“The signature achievement for Congressional Republicans for this Congress will have been the tax bill — no matter what else they do,” he added.
Based just on the events of the past several weeks, there is no small degree of merit in the criticism of Congressional Republicans that is being directed at the White House. Rather than talking up the talk bill at a recent speech in West Virginia that was supposed to be devoted to that very topic, Trump literally threw away the script of the speech that had been written for him to deliver that day and went off on a long, confusing rant that harkened back to the campaign, Hillary Clinton, and the comment he made about Mexican ‘rapists’ during his very first speech as a Presidential candidate. Additionally, during this time Trump has used his Twitter account to rant against enemies real and perceived and to engage in attacks on the Mueller investigation, the F.B.I., and the Justice Department that have become increasingly unhinged. His White House meanwhile, has done nothing to advance talk regarding the tax bill and its alleged benefits and has seemingly ignored the issue for the past several weeks at least. Given all of that, it’s easy to see why Republicans on Capitol Hill, and Republican candidates for office, would be upset with the President and his advisors for the extent to which they’ve managed to divert public attention away from the one issue that Republicans want to rely on the most in the upcoming elections.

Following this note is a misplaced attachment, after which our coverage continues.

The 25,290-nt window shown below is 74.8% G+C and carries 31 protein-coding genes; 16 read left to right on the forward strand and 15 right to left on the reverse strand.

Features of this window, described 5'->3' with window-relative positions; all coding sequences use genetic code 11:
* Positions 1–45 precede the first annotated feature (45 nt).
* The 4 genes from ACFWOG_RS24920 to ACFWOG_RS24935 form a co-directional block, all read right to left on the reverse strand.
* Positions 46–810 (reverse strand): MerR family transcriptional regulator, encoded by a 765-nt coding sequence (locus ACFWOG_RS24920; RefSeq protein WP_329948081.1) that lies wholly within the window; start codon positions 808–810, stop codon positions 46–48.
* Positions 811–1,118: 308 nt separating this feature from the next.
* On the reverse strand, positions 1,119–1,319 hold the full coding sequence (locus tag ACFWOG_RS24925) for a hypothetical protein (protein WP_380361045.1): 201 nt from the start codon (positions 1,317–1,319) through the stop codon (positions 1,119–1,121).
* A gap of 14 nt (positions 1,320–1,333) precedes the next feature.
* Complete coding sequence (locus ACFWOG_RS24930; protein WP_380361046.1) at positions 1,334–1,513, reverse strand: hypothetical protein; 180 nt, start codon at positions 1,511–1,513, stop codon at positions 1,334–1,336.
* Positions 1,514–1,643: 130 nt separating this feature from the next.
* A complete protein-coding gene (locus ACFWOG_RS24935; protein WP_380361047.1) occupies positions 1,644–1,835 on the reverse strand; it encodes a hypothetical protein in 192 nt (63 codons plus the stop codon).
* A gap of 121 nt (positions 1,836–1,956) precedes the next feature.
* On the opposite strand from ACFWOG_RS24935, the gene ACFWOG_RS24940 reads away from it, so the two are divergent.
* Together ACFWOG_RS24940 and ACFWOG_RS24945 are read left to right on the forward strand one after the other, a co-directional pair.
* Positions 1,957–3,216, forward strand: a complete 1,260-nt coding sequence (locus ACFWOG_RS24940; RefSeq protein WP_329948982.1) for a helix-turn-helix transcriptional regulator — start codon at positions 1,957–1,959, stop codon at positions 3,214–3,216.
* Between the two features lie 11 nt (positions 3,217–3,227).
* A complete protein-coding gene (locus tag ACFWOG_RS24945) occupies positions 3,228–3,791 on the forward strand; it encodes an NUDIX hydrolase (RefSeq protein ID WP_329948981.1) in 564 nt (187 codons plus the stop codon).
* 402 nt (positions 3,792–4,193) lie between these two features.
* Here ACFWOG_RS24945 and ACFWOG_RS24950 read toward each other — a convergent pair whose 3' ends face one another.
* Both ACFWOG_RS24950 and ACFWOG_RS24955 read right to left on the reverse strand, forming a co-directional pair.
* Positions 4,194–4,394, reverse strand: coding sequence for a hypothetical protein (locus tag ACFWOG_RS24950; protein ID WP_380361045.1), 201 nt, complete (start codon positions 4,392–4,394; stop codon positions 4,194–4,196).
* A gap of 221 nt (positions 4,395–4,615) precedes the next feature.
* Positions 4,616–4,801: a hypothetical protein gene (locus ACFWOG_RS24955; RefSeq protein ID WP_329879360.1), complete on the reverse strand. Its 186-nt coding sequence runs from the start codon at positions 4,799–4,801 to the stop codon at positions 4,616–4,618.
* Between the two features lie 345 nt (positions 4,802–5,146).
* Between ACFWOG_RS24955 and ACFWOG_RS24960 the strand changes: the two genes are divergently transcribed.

Notwithstanding all of this, it strikes me that Republicans are placing far too much of the blame for their predicament on the White House and not focusing on other problems they face with regard to the tax bill. For one thing, while it’s true that the White House has basically pushed the tax reform bill to the side over the past several weeks and months, the same can be said about Republicans in general. During the recent Special Election in Pennsylvania, for example, both the candidate and the outside groups that were advertising on his behalf largely abandoned their tax cut message in the weeks leading up to the election. To some degree, it appears that this is because they were finding that the issue was not resonating with voters in the way that they hoped it would. Additionally, much of the good press that the new law received in the initial wake of its passage in the form of announcement of wage increases and bonuses for workers has ended and it has become apparent that much of the savings corporations are starting to see from the bill is being recycled into stock buybacks rather than wage increases, new hiring, or expansion. Finally, polling has shown that public support for the tax law has declined steadily since December. Given all of this, the reasons that the tax bill has faded from public consciousness is due to much more than just the diversions of the Trump Administration.
Rather than simply blaming all of this on Trump, Republicans ought to be looking more deeply at the reasons why the tax reform bill is proving to be an ineffective rallying tool around the country. Perhaps if they did they might figure out that relying on this one measure to save them in November is misplaced.